Reaching theological liberals – Guest Column
How might we reach out to those with a liberal mindset infected with anti-supernaturalism? How might we reach liberal pastors even, of the old mainline denominations?
If an ongoing opportunity should present itself, what methods might we use to reach these men and women? This is what I faced four years ago, when a very liberal minister came knocking on my door.
He was looking for another pastor to fill an empty spot for his Tuesday morning fraternal. I did not seriously consider his request, since I knew there was nothing theologically compatible between us.
A week later he called again and my interest grew. ‘Perhaps this is providential’, I thought. So I accepted the invitation to attend this weekly conclave of liberal ministers.
My first action was to pray. I had no idea what to expect, except to be prepared to be asked to leave soon after joining with the group! I asked the Lord for wisdom.
The first few weeks I remained very quiet but friendly, attempting to get a ‘compass bearing’ on the eight men. I began reading books on evangelism, but came away disappointed since they did not address my situation.
I needed something different, so began thinking ‘outside the box’ of traditional evangelism. In the meantime, I kept going to the meetings and slowly began to interact with the men.
I thought it would be profitable to begin reading the authors they esteemed, as well as ones promoted by their particular seminaries and theological schools. You will recognise the names of Rudolf Bultmann, Walter Rauschenbusch, F. C. Baur and particularly Friedrich Schleiermacher, among others.
Our meetings are on Tuesday. So every Monday I would spend time in preparation. This included perusing the Scriptures for insights as to what kind of a response would be most appropriate in gaining their trust.
All of the Scripture was profitable, but those I found particularly helpful were: ‘For am I now seeking the approval of man, or of God?’ (Galatians 1:10); ‘to speak your word with all boldness’ (Acts 4:29); ‘for by grace you have been saved through faith’ (Ephesians 2:8); and finally, for myself, ‘I say to everyone among you not to think of himself more highly than he ought to think’ (Romans 12:3).
I had to consider the purpose of my attendance upon these meetings — first, to glorify God in my apologetic and tone; second, by the power of the Holy Spirit, to bring the Scriptures to bear against error; and finally, to pray God might convert their minds and souls to his truth.
Since it was such an unusual situation, how might these goals be accomplished? My first clue came from Matthew 5:42: ‘Give to the one who begs from you, and do not refuse the one who would borrow from you’.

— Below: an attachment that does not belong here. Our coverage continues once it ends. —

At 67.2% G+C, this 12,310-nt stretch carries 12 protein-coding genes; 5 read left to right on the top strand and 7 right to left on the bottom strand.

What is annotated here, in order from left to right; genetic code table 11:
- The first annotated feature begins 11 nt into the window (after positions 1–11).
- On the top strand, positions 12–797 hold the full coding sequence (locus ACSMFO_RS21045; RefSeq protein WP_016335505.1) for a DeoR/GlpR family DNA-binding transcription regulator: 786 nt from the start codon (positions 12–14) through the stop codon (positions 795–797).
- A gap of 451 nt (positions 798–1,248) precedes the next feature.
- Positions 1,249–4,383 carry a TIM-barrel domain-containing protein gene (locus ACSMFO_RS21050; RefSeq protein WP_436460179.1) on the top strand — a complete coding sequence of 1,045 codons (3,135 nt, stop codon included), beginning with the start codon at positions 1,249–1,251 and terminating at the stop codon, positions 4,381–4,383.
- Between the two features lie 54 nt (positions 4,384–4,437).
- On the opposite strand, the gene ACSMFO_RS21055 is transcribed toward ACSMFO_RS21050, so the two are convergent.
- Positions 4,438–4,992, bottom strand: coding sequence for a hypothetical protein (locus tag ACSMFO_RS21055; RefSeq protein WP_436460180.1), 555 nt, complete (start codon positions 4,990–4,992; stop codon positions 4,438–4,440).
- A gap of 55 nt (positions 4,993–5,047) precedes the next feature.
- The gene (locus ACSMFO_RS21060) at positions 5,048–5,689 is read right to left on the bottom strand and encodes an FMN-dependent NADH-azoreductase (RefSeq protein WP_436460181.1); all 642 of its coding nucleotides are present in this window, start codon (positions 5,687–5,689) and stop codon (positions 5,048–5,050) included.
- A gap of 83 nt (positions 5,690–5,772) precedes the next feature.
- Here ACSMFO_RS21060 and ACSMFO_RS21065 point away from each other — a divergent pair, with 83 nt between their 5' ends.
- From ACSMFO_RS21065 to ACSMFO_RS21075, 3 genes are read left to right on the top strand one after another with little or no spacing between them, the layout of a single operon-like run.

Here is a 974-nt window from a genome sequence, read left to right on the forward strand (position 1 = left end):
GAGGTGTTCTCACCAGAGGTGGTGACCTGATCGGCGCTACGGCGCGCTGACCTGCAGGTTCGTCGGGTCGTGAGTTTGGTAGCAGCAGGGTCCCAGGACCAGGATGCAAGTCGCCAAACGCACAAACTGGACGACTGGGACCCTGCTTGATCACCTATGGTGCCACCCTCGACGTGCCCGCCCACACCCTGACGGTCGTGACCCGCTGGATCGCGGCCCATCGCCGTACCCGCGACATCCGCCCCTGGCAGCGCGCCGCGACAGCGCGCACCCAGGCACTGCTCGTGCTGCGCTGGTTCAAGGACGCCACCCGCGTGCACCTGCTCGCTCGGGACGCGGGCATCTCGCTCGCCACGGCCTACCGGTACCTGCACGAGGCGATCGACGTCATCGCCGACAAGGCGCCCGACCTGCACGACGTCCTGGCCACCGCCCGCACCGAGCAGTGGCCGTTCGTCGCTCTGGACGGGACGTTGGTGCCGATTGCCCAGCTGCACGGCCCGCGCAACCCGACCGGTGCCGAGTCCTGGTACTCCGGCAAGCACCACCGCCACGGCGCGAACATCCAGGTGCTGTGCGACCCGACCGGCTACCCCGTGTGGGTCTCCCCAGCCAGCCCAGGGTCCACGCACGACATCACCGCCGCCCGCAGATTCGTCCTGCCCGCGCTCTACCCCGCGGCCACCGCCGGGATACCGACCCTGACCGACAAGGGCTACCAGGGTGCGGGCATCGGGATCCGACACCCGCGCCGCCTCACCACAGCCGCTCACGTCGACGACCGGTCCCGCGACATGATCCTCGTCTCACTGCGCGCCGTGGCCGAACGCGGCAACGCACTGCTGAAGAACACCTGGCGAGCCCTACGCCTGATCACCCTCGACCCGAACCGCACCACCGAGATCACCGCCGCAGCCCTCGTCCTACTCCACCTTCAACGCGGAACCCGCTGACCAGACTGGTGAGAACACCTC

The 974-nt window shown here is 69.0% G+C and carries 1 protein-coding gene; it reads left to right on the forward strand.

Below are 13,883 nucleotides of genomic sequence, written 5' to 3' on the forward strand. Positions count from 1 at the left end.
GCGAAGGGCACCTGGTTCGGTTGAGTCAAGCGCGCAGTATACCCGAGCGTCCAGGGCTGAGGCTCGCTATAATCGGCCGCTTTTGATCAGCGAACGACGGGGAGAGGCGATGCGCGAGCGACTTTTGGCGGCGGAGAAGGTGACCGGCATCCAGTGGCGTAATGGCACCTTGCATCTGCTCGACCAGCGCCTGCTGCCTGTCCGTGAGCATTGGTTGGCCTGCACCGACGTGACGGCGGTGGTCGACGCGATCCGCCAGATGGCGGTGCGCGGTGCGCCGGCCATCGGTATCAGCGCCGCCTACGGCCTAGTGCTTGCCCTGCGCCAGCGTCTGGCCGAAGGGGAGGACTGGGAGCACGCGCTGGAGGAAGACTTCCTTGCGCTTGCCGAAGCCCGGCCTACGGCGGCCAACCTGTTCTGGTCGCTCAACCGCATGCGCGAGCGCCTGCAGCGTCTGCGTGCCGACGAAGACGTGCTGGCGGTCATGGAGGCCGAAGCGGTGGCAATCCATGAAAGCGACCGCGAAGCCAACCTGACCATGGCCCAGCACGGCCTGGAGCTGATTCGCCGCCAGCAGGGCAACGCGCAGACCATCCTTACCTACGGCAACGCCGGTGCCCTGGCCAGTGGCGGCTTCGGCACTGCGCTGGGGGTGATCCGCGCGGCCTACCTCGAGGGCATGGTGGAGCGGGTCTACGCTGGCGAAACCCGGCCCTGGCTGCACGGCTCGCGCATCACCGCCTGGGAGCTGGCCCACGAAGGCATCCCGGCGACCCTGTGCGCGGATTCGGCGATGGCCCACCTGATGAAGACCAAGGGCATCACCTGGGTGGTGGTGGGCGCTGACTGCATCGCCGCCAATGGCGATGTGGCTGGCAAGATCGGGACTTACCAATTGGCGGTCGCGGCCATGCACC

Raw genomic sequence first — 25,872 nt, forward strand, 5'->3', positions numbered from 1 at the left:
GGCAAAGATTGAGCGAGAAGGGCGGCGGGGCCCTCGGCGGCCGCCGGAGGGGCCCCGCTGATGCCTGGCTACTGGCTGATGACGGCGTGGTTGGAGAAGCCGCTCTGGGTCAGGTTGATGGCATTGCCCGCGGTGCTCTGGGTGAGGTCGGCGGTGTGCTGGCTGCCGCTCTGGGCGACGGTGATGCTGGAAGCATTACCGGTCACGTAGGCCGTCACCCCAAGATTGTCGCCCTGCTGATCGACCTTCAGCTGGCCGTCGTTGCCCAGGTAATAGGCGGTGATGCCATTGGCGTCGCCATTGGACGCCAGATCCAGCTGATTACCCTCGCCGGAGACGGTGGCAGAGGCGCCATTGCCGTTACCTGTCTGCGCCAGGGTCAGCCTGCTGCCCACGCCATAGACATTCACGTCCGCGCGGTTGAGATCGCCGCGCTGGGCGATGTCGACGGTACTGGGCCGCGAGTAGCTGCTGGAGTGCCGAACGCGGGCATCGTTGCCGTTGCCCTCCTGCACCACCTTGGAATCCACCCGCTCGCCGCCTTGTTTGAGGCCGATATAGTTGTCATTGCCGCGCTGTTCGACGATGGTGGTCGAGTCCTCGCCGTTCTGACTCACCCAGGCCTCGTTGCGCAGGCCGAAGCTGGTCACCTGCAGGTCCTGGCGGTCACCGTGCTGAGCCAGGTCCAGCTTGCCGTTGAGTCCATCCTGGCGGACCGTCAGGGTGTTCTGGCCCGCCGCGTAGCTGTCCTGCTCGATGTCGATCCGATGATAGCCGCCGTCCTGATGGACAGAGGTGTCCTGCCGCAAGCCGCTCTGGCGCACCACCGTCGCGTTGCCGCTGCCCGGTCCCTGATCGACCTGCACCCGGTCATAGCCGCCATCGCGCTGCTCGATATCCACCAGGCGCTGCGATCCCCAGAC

I have heard the phrase ‘the frozen chosen’ over the years. It did not take long for these pastors to understand my foundational belief in the absolute sovereignty of God and the doctrines of election, predestination and justification by faith alone.
But I was not ‘frozen’, nor did I want them to think so. Whenever an opportunity presented itself, I would offer to assist them, for example, the loan of my automobile whenever they had a need; watching their property, when they were out of town; attending their non-religious events, and showing a personal interest in them and their families.
I organised some of the men and women from my church to assist one pastor in the renovation of his church building. In addition to these acts, I would make appointments to pray with them one-on-one, as well as taking them to lunch.
It was all about establishing a personal, sincere friendship with them, building trust so they would hear what I said when refuting false practice and doctrine. I made it my practice to distribute excellent books and DVDs on doctrinal matters. Before long I had all of the men reading solid biblical materials.
The first big challenge came early on, in discussing the apostle Paul’s apologetic in several New Testament passages where he refers back to the early chapters of Genesis. Several of these ministers deny the historicity of Genesis 1-11.
I make it a point always to be cordial in my argumentations, and furthermore not feel ‘I must win a debate’. One need not win the debate; one only need make a biblical or doctrinal point here and there.
They may argue strongly against it, but, if the Holy Spirit is present, they will hear it; and it will continue to trouble them long after the discussion is over. We always need to remember it is the Holy Spirit who quickens souls, not our fine and persuasive arguments.
And the Lord God has answered our prayers. All the pastors I have been meeting with, I am delighted to say, have at least given propositional assent to the doctrine of justification by faith alone. And, amazingly, some have begun to teach the same to their congregations!
Think upon it: some of them teaching and preaching ‘grace’ to their congregations, even if without full comprehension. Dare we hope that, by the power of almighty God, formerly liberal church members and pastors might soon be converted?
I hope this synopsis of what we are doing here in Clarkston will be an encouragement to reach out and evangelise liberal pastors and congregations. They are lost, ignorant, or both.
Did not the great missionary William Carey write: ‘Expect great things from God; attempt great things for God’?
Paul K. Christianson
The author is pastor of Grace Reformed Church, Clarkston, Washington, USA